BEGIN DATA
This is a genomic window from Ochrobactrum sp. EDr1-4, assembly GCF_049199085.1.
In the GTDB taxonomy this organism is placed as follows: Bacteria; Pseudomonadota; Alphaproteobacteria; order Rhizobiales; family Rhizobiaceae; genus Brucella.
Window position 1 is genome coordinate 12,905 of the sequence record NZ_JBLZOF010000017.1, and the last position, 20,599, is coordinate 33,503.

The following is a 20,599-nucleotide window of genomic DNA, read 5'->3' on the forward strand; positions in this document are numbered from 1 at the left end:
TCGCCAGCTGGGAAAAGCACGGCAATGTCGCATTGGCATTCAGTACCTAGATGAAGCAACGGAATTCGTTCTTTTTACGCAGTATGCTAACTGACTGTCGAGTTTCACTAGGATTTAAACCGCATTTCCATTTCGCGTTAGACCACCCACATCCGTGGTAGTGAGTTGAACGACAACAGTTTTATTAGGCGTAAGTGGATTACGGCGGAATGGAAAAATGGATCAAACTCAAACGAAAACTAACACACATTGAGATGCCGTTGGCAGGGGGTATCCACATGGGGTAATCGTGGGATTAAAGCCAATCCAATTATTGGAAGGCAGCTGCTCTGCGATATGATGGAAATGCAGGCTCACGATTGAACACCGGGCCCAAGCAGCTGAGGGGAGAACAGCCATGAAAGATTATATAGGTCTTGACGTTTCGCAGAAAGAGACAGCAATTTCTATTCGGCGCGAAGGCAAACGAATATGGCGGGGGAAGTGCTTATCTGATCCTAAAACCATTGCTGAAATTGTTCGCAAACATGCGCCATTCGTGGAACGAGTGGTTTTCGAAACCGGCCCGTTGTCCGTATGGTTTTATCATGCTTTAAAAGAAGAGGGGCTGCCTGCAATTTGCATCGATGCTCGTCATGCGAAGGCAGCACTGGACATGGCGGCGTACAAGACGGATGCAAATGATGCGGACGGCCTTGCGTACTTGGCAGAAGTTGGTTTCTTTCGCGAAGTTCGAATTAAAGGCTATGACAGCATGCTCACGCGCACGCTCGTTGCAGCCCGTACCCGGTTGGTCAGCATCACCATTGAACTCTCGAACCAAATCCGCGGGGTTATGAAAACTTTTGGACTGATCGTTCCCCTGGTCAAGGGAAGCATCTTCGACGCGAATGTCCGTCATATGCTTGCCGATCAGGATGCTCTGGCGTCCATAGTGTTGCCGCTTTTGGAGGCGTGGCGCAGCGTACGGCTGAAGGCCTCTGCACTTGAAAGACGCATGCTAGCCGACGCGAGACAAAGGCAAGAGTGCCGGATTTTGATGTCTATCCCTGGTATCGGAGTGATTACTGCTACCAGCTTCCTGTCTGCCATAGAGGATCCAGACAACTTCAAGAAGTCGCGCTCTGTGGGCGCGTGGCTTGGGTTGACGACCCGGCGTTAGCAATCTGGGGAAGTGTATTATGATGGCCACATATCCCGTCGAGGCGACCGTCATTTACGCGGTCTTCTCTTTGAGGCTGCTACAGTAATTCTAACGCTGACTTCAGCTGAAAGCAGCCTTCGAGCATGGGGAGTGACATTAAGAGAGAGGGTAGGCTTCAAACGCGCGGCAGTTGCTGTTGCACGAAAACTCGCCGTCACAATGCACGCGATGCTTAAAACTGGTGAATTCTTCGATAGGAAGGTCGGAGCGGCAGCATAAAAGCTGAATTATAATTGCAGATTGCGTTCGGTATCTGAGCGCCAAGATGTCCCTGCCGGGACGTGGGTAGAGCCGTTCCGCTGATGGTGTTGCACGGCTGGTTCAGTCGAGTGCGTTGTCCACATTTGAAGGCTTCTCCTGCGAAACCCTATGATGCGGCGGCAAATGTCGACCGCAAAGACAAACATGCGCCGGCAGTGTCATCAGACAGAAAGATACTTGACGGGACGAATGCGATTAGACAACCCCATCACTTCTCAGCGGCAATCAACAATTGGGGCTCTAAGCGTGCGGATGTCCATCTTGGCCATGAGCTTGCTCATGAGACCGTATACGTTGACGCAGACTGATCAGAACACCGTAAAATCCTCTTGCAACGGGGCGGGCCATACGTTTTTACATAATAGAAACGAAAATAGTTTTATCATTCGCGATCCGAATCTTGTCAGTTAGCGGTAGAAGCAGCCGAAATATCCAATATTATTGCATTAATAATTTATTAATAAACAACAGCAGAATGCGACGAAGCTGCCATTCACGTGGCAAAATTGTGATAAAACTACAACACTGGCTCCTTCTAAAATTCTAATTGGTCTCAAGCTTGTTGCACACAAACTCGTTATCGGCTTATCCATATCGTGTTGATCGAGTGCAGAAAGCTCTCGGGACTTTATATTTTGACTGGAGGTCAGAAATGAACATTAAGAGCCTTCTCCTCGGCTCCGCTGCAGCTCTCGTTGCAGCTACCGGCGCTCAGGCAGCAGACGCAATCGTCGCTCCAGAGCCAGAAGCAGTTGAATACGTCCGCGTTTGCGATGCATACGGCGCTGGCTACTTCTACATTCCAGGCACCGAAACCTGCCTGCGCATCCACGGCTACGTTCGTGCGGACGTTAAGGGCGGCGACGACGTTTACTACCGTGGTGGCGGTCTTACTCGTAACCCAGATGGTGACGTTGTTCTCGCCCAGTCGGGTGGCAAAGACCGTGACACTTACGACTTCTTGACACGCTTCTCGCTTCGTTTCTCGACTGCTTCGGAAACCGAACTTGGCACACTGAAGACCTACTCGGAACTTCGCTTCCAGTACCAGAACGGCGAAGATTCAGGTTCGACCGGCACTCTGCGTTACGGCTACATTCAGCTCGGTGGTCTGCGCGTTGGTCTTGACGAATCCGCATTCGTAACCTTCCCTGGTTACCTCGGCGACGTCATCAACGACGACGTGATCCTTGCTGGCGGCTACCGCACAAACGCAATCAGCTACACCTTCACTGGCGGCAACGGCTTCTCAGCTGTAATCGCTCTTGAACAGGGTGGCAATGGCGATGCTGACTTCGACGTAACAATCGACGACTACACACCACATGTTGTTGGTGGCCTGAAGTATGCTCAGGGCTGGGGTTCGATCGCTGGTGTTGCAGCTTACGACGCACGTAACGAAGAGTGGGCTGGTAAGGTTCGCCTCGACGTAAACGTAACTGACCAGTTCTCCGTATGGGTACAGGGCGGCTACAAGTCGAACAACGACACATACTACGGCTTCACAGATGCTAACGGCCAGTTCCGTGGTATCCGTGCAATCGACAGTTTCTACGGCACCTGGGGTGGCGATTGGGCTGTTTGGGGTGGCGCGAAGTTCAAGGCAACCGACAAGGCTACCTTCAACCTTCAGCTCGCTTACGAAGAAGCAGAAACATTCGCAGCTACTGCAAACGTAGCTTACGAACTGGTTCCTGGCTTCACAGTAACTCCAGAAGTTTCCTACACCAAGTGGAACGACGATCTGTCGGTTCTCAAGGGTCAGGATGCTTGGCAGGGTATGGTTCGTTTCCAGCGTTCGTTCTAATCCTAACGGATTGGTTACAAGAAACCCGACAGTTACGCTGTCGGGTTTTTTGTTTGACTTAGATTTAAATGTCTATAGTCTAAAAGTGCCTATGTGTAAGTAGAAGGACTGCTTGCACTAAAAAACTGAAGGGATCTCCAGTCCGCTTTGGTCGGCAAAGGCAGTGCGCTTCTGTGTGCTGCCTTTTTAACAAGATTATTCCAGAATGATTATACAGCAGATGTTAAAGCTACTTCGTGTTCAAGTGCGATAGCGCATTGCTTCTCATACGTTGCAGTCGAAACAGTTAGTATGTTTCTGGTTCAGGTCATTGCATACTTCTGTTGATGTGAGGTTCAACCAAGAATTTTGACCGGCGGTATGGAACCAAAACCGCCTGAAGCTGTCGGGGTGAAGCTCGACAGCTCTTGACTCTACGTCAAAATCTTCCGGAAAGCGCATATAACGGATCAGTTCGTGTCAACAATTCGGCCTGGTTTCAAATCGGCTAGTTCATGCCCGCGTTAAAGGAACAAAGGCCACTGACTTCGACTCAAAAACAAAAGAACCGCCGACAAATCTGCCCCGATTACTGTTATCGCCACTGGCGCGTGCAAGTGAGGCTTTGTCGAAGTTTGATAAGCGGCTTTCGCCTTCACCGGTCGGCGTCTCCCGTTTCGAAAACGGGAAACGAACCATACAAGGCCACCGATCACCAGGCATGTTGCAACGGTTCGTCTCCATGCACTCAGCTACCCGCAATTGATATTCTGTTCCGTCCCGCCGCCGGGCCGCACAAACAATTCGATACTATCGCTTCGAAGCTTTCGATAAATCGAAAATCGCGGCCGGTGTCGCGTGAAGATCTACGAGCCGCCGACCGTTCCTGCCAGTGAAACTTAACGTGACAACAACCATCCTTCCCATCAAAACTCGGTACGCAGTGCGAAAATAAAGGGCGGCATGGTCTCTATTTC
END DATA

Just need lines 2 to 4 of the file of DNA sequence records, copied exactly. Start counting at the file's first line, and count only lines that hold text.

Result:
In the GTDB taxonomy this organism is placed as follows: Bacteria; Pseudomonadota; Alphaproteobacteria; order Rhizobiales; family Rhizobiaceae; genus Brucella.
Window position 1 is genome coordinate 12,905 of the sequence record NZ_JBLZOF010000017.1, and the last position, 20,599, is coordinate 33,503.

The following is a 20,599-nucleotide window of genomic DNA, read 5'->3' on the forward strand; positions in this document are numbered from 1 at the left end: